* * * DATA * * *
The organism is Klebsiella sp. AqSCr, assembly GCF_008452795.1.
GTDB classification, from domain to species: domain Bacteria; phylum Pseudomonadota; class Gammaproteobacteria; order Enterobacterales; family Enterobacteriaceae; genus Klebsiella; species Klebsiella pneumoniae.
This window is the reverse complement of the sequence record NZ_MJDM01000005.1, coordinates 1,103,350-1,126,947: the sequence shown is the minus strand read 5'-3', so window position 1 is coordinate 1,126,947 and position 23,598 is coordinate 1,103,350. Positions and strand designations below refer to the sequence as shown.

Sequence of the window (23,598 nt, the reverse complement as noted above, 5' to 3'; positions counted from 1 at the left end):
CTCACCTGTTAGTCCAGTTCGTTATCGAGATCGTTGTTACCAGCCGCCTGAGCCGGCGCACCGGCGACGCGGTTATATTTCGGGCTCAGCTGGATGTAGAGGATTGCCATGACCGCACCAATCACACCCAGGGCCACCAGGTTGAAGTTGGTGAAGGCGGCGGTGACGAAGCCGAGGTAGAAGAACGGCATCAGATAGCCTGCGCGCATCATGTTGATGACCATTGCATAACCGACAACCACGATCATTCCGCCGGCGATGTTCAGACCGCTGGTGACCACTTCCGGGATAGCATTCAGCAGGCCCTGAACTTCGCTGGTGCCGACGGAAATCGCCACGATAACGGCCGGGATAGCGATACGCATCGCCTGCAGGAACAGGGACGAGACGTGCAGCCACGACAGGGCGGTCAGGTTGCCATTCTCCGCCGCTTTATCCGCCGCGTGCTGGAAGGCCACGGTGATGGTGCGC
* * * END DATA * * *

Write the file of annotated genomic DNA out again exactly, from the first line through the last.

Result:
The organism is Klebsiella sp. AqSCr, assembly GCF_008452795.1.
GTDB classification, from domain to species: domain Bacteria; phylum Pseudomonadota; class Gammaproteobacteria; order Enterobacterales; family Enterobacteriaceae; genus Klebsiella; species Klebsiella pneumoniae.
This window is the reverse complement of the sequence record NZ_MJDM01000005.1, coordinates 1,103,350-1,126,947: the sequence shown is the minus strand read 5'-3', so window position 1 is coordinate 1,126,947 and position 23,598 is coordinate 1,103,350. Positions and strand designations below refer to the sequence as shown.

Sequence of the window (23,598 nt, the reverse complement as noted above, 5' to 3'; positions counted from 1 at the left end):
CTCACCTGTTAGTCCAGTTCGTTATCGAGATCGTTGTTACCAGCCGCCTGAGCCGGCGCACCGGCGACGCGGTTATATTTCGGGCTCAGCTGGATGTAGAGGATTGCCATGACCGCACCAATCACACCCAGGGCCACCAGGTTGAAGTTGGTGAAGGCGGCGGTGACGAAGCCGAGGTAGAAGAACGGCATCAGATAGCCTGCGCGCATCATGTTGATGACCATTGCATAACCGACAACCACGATCATTCCGCCGGCGATGTTCAGACCGCTGGTGACCACTTCCGGGATAGCATTCAGCAGGCCCTGAACTTCGCTGGTGCCGACGGAAATCGCCACGATAACGGCCGGGATAGCGATACGCATCGCCTGCAGGAACAGGGACGAGACGTGCAGCCACGACAGGGCGGTCAGGTTGCCATTCTCCGCCGCTTTATCCGCCGCGTGCTGGAAGGCCACGGTGATGGTGCGC